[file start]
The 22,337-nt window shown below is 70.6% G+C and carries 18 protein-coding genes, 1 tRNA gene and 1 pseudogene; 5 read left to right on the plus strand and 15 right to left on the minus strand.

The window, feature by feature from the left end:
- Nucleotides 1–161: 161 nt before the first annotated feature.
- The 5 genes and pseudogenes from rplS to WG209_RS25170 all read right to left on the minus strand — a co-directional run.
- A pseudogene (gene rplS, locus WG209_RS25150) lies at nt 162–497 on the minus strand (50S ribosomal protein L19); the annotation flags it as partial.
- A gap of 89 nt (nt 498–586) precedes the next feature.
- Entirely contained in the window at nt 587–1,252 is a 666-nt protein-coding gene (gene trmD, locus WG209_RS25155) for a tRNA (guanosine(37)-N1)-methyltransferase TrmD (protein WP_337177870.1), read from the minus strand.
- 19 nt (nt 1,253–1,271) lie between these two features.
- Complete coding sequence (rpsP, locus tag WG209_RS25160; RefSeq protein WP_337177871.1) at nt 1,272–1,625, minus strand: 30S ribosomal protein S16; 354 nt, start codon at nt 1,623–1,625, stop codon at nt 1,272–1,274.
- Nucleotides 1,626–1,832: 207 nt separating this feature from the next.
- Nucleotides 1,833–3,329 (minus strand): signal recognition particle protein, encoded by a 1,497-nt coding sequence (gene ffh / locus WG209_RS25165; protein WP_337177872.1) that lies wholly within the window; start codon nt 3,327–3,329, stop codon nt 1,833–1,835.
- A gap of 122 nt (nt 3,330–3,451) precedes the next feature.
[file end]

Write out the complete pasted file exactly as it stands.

The 22,337-nt window shown below is 70.6% G+C and carries 18 protein-coding genes, 1 tRNA gene and 1 pseudogene; 5 read left to right on the plus strand and 15 right to left on the minus strand.

The window, feature by feature from the left end:
- Nucleotides 1–161: 161 nt before the first annotated feature.
- The 5 genes and pseudogenes from rplS to WG209_RS25170 all read right to left on the minus strand — a co-directional run.
- A pseudogene (gene rplS, locus WG209_RS25150) lies at nt 162–497 on the minus strand (50S ribosomal protein L19); the annotation flags it as partial.
- A gap of 89 nt (nt 498–586) precedes the next feature.
- Entirely contained in the window at nt 587–1,252 is a 666-nt protein-coding gene (gene trmD, locus WG209_RS25155) for a tRNA (guanosine(37)-N1)-methyltransferase TrmD (protein WP_337177870.1), read from the minus strand.
- 19 nt (nt 1,253–1,271) lie between these two features.
- Complete coding sequence (rpsP, locus tag WG209_RS25160; RefSeq protein WP_337177871.1) at nt 1,272–1,625, minus strand: 30S ribosomal protein S16; 354 nt, start codon at nt 1,623–1,625, stop codon at nt 1,272–1,274.
- Nucleotides 1,626–1,832: 207 nt separating this feature from the next.
- Nucleotides 1,833–3,329 (minus strand): signal recognition particle protein, encoded by a 1,497-nt coding sequence (gene ffh / locus WG209_RS25165; protein WP_337177872.1) that lies wholly within the window; start codon nt 3,327–3,329, stop codon nt 1,833–1,835.
- A gap of 122 nt (nt 3,330–3,451) precedes the next feature.